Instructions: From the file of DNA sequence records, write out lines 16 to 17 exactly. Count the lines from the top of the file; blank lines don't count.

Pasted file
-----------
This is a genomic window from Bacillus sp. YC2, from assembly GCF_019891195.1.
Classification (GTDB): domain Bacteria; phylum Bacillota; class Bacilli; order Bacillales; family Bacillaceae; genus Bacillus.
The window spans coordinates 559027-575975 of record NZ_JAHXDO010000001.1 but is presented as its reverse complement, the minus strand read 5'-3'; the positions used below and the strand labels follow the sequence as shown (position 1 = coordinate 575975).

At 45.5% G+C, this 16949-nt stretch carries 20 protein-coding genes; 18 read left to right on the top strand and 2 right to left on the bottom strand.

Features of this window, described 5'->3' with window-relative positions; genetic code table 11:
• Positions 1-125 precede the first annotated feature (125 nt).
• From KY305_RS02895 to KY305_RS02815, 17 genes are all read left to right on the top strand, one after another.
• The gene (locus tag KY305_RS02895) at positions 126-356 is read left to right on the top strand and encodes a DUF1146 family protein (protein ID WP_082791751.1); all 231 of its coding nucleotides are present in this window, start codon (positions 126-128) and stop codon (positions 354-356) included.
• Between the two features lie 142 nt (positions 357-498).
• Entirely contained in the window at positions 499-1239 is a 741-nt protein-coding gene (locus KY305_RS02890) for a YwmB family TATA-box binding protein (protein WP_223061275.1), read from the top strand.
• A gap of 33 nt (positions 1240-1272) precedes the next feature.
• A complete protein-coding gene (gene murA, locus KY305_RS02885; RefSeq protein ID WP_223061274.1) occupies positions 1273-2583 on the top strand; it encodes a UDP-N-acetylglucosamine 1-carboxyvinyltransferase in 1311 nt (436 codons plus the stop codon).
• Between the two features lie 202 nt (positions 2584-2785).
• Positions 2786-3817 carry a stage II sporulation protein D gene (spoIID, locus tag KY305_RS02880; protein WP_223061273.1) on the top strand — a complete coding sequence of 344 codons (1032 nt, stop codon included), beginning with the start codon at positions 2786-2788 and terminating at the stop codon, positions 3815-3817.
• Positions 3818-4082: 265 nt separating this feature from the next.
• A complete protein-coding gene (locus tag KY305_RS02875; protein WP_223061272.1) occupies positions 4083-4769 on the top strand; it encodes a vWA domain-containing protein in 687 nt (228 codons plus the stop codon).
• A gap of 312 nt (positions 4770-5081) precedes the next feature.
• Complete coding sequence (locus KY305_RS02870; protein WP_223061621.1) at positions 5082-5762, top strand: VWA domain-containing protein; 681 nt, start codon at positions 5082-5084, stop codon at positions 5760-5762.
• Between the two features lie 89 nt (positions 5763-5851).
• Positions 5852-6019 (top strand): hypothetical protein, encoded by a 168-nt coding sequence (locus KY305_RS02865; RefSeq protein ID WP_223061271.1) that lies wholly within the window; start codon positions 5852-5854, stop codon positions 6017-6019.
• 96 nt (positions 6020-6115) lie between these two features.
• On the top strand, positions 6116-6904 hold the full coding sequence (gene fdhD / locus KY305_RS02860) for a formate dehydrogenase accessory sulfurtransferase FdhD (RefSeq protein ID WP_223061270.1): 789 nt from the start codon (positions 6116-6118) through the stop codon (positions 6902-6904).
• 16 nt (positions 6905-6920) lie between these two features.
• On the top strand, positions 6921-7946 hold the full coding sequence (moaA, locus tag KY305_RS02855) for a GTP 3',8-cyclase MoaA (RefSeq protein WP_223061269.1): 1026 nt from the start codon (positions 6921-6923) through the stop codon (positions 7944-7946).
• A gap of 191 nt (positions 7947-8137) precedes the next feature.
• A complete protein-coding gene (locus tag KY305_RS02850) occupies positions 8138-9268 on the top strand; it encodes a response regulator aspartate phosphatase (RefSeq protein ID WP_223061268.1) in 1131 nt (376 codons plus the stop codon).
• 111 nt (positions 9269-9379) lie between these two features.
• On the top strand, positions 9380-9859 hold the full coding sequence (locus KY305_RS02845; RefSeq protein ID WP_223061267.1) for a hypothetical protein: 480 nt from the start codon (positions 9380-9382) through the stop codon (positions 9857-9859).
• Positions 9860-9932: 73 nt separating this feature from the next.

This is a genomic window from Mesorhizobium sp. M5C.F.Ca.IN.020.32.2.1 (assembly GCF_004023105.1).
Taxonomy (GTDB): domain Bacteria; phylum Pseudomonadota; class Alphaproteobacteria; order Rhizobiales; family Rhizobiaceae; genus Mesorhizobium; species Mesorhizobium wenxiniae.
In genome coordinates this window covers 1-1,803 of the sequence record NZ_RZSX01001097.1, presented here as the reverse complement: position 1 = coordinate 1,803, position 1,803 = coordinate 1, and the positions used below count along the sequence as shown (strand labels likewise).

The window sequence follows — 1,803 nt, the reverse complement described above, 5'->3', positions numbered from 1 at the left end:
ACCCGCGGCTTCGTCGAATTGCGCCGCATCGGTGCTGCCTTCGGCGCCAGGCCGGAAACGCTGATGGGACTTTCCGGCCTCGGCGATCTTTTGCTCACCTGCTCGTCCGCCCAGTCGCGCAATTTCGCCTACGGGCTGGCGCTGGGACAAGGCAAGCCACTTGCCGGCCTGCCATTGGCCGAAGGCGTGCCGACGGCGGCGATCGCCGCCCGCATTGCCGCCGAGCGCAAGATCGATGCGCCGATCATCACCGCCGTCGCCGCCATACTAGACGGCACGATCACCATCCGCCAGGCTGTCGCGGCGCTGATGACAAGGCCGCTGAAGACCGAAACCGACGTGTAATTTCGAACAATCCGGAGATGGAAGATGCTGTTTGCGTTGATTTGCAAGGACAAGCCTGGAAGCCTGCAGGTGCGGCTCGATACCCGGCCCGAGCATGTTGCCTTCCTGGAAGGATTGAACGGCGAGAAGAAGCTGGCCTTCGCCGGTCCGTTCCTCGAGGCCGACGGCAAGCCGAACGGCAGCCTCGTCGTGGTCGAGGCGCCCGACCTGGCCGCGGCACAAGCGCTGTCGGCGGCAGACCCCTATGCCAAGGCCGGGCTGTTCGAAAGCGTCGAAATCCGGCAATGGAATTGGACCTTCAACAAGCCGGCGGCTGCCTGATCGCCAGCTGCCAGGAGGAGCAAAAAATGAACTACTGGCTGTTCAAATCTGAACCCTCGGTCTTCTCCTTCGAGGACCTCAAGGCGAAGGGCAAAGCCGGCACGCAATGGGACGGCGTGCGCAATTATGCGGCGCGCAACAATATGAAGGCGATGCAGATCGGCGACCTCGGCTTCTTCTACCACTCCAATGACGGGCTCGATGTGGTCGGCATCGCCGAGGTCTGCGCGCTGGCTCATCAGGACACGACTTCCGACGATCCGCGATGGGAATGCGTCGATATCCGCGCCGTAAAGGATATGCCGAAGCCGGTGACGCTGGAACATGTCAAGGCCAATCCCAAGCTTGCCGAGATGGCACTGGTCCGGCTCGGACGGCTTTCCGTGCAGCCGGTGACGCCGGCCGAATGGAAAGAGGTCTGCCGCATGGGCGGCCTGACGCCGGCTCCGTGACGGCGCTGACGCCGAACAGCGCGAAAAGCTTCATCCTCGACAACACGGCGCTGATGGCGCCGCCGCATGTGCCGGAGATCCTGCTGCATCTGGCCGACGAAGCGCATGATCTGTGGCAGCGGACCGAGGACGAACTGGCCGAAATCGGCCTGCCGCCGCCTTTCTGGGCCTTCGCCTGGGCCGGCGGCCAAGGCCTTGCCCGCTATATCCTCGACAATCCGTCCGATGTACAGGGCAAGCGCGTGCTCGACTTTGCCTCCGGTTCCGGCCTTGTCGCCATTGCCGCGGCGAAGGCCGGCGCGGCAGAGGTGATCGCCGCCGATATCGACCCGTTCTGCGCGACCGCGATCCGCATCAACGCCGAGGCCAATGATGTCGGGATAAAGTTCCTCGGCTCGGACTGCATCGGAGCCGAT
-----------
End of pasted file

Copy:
• A complete protein-coding gene (locus tag KY305_RS02875; protein WP_223061272.1) occupies positions 4083-4769 on the top strand; it encodes a vWA domain-containing protein in 687 nt (228 codons plus the stop codon).
• A gap of 312 nt (positions 4770-5081) precedes the next feature.